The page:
TIJUANA, Mexico — Some migrants have been shuttled to the new shelter in Tijuana where “better” accommodations include a “roof and a dry floor,” according to a Human Rights Watch researcher.
“Much better installations at the new shelter in #Tijuana. Migrants will have a roof and a dry floor to sleep tonight. But 45 minutes away by car from the border,” researcher Jonathan Pedneault tweeted late Thursday along with two stills of an empty facility.
He followed that by saying “Less funny [sic] for the single men in the new #Tijuana shelter however – no lights,” along with another photo of men gathered in a covered space lit with what appeared to be only flashlights or portable lights placed on the floor.
Earlier Thursday evening, buses arrived at the primary shelter, the crowded Benito Juarez Sports Complex, to try to shuttle some of the 6,000 Central American migrants housed there to the second facility — located in the eastern part of the city in an area known as El Barretal.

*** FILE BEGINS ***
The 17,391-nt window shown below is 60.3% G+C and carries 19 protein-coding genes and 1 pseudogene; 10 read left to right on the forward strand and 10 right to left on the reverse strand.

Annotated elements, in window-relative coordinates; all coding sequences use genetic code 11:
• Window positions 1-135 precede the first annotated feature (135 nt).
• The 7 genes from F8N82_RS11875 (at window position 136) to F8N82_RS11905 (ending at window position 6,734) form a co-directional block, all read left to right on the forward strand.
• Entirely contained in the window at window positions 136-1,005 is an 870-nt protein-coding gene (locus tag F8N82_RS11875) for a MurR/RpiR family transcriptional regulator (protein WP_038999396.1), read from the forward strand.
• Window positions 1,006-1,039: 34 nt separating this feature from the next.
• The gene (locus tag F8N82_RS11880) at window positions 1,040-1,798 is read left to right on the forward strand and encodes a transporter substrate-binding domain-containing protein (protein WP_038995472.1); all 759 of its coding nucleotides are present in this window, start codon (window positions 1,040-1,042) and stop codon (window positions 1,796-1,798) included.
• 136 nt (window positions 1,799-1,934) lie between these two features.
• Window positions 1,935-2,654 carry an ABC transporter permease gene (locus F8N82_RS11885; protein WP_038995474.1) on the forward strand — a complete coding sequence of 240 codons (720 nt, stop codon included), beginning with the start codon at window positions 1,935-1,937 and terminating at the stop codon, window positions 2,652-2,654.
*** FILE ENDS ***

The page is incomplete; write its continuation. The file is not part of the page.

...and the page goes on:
The shelter will house at least 3,000 people, said Rodolfo Olimpo, a representative from Baja California state’s Special Committee on Migration Issues.
Preparations for the new shelter have been in the works for days, officials said Thursday. Thousands of migrants have arrived in Tijuana in recent weeks. Many are traveling as part of so-called caravans, large groups that trekked from Central America, largely on foot.
Tensions flared Sunday when a group of migrants rushed the border and US authorities fired tear gas. Since then, the situation has calmed.
But Tijuana’s mayor says his city is still facing a humanitarian crisis as migrants camp out awaiting the chance to make an asylum claim in the United States.
A sports complex near the border has become a makeshift shelter for more than 5,000 migrants. That’s at least triple its capacity, and human rights groups describe conditions inside as unsanitary. They’ve accused US authorities of creating a crisis by limiting processing at ports of entry.
US officials say limited resources and capacity mean they can only process a fraction of cases on the waiting list daily.
A group of migrants said Thursday that they planned to begin a hunger strike to push for the United States to speed up the processing of asylum claims.